In BRCA mutation carriers, ovarian cancer was detected in two women in the unaffected group, and in one woman in the affected group (Table 1).
One BRCA1 mutation carrier from the unaffected group presented in 2001, 3.5 years after PM (no malignant findings at histological examination), with metastatic adenocarcinoma in an axillary lymph node, morphologically and immunohistochemically consistent with breast cancer. Additional dissemination examinations also revealed metastases in bone and liver. Review of the preoperative data (physical examination and mammography) at the presentation of metastatic disease did not show malignant alterations, while meticulous reexamination of all pathology slides and additional investigation of frozen tissue material did not detect a primary breast cancer.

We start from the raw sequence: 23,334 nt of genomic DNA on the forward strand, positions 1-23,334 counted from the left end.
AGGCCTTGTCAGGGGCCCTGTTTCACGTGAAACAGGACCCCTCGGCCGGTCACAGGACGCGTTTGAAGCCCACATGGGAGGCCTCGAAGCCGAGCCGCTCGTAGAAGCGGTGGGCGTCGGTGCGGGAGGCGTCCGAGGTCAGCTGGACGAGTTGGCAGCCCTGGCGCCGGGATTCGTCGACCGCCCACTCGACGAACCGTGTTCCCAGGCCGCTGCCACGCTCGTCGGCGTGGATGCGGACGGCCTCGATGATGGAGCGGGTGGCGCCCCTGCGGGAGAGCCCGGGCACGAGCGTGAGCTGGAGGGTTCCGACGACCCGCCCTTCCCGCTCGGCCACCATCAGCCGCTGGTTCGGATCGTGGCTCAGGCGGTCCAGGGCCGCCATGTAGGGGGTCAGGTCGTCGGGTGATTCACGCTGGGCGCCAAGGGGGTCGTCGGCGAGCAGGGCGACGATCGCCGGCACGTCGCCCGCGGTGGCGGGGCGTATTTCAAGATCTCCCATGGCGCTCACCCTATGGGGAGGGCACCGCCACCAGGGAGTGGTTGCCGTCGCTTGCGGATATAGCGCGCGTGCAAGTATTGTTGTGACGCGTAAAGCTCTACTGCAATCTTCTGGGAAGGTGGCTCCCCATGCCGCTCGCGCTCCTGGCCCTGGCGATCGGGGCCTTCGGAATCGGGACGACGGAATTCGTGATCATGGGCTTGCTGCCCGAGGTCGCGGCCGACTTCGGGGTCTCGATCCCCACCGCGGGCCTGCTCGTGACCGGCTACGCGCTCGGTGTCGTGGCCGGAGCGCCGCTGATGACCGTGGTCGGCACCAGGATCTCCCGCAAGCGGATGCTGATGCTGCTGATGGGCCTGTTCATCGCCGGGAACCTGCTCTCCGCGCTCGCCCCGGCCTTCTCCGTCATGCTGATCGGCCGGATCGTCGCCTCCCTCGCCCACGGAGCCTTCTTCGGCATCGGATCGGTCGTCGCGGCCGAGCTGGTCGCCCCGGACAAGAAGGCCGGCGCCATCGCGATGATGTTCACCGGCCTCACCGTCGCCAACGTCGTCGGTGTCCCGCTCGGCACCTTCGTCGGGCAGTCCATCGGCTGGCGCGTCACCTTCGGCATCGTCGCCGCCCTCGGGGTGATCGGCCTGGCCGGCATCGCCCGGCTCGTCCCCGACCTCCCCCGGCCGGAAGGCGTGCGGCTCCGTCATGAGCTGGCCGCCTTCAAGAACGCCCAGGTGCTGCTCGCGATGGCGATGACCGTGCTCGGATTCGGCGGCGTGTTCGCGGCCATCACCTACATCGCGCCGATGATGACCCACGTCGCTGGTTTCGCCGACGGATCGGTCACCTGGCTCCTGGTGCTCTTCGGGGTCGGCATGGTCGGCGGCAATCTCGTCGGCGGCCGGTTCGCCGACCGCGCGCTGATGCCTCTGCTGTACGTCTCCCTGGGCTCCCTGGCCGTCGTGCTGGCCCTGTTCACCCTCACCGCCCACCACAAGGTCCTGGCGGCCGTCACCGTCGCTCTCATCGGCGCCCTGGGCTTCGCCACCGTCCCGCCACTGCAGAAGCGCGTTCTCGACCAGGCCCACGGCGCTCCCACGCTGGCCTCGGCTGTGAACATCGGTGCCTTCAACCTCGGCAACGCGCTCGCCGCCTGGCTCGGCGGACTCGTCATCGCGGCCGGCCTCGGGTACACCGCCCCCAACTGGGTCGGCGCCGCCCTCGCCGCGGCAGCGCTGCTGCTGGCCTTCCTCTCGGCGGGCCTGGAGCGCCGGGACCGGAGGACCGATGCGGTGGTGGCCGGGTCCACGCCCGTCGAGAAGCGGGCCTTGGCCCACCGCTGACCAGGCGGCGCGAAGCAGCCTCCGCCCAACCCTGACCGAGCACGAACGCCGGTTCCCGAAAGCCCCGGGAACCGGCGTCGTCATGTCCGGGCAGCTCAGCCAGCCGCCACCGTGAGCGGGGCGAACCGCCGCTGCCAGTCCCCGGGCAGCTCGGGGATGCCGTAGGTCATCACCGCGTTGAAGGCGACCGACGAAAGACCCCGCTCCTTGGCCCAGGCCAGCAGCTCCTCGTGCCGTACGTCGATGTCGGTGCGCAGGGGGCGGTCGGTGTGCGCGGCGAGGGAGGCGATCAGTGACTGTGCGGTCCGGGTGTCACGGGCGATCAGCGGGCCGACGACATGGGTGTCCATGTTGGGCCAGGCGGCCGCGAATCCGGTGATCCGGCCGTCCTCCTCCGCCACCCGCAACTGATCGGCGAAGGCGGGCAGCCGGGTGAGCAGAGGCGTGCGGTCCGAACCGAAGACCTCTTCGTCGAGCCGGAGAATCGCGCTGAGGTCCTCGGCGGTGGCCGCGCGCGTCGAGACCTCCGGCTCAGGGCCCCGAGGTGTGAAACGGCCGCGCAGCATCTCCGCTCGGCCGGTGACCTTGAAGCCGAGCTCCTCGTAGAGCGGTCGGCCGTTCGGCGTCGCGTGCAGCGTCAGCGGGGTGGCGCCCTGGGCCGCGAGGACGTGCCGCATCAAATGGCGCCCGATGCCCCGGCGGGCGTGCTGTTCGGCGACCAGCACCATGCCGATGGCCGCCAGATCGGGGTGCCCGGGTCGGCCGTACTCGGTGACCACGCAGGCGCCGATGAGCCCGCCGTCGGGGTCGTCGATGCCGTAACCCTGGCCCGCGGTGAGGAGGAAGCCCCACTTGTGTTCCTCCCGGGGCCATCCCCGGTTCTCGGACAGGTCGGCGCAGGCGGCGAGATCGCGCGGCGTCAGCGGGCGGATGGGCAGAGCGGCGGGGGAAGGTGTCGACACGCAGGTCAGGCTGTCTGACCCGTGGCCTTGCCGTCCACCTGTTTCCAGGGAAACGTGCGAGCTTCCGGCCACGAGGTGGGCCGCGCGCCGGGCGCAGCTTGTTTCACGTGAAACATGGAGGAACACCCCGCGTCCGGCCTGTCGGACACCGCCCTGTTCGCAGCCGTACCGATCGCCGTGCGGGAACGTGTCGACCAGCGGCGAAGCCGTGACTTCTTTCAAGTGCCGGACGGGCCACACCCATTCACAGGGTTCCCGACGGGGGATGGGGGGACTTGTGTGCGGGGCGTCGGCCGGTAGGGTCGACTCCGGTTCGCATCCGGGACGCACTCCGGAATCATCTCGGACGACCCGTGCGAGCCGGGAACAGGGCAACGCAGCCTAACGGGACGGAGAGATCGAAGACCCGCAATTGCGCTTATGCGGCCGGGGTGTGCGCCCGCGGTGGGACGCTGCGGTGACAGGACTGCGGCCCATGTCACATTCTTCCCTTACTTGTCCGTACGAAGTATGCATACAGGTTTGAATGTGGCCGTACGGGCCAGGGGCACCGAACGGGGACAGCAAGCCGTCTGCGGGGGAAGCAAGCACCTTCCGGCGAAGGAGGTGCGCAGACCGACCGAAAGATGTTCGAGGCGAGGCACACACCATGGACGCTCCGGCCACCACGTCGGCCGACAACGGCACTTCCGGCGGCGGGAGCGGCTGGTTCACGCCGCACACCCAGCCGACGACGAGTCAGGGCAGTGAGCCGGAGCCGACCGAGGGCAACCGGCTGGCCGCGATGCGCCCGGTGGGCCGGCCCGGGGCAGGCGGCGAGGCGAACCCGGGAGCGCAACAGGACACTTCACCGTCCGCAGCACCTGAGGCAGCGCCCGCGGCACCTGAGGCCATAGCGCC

In Table 4, the numbers and types of reconstructive breast surgery, as well as the numbers and types of complications after breast reconstruction (BR) are shown. Of the total population (n = 358), 276 women underwent BR in combination with PM, being 60% unaffected and 40% affected women. The presence or absence of a BRCA1/2 mutation did not influence the BR rate (P = .23 for unaffected, and P = .10 for affected women), or the type of BR (P = .25 for unaffected, and P = .68 for affected women). Unaffected women mainly opted for BR (94%), consisting of 163 immediate and three delayed reconstructions, while a considerable part of the affected women did not opt for BR (37%) (P < .001). Further, unaffected women mainly opted for BR by means of (silicon) prosthesis (96%). In contrast, affected women opting for BR (102 immediate, and 8 delayed) more often had a reconstruction by means of autologeous tissue compared with unaffected women, being 13% versus 3%, respectively (P = .004).